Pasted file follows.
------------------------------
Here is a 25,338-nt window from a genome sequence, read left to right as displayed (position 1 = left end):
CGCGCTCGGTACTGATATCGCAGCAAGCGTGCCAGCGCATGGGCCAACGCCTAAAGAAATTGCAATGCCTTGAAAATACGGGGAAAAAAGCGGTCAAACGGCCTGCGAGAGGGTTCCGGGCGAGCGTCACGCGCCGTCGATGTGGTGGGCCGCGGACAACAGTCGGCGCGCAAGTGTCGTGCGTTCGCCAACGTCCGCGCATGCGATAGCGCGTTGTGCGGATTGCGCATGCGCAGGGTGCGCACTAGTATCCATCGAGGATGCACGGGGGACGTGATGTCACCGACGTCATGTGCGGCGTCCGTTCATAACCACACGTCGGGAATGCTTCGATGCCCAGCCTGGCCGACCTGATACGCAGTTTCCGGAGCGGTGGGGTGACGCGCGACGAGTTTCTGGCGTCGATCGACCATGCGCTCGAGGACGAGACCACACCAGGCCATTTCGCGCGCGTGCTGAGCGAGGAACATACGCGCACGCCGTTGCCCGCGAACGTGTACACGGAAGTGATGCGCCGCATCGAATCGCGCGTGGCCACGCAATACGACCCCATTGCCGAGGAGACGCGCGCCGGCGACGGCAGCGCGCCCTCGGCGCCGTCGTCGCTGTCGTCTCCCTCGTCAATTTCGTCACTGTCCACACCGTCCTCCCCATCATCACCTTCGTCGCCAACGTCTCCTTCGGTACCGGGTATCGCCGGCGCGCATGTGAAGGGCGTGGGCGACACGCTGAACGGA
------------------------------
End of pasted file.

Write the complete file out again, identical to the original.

Here is a 25,338-nt window from a genome sequence, read left to right as displayed (position 1 = left end):
CGCGCTCGGTACTGATATCGCAGCAAGCGTGCCAGCGCATGGGCCAACGCCTAAAGAAATTGCAATGCCTTGAAAATACGGGGAAAAAAGCGGTCAAACGGCCTGCGAGAGGGTTCCGGGCGAGCGTCACGCGCCGTCGATGTGGTGGGCCGCGGACAACAGTCGGCGCGCAAGTGTCGTGCGTTCGCCAACGTCCGCGCATGCGATAGCGCGTTGTGCGGATTGCGCATGCGCAGGGTGCGCACTAGTATCCATCGAGGATGCACGGGGGACGTGATGTCACCGACGTCATGTGCGGCGTCCGTTCATAACCACACGTCGGGAATGCTTCGATGCCCAGCCTGGCCGACCTGATACGCAGTTTCCGGAGCGGTGGGGTGACGCGCGACGAGTTTCTGGCGTCGATCGACCATGCGCTCGAGGACGAGACCACACCAGGCCATTTCGCGCGCGTGCTGAGCGAGGAACATACGCGCACGCCGTTGCCCGCGAACGTGTACACGGAAGTGATGCGCCGCATCGAATCGCGCGTGGCCACGCAATACGACCCCATTGCCGAGGAGACGCGCGCCGGCGACGGCAGCGCGCCCTCGGCGCCGTCGTCGCTGTCGTCTCCCTCGTCAATTTCGTCACTGTCCACACCGTCCTCCCCATCATCACCTTCGTCGCCAACGTCTCCTTCGGTACCGGGTATCGCCGGCGCGCATGTGAAGGGCGTGGGCGACACGCTGAACGGA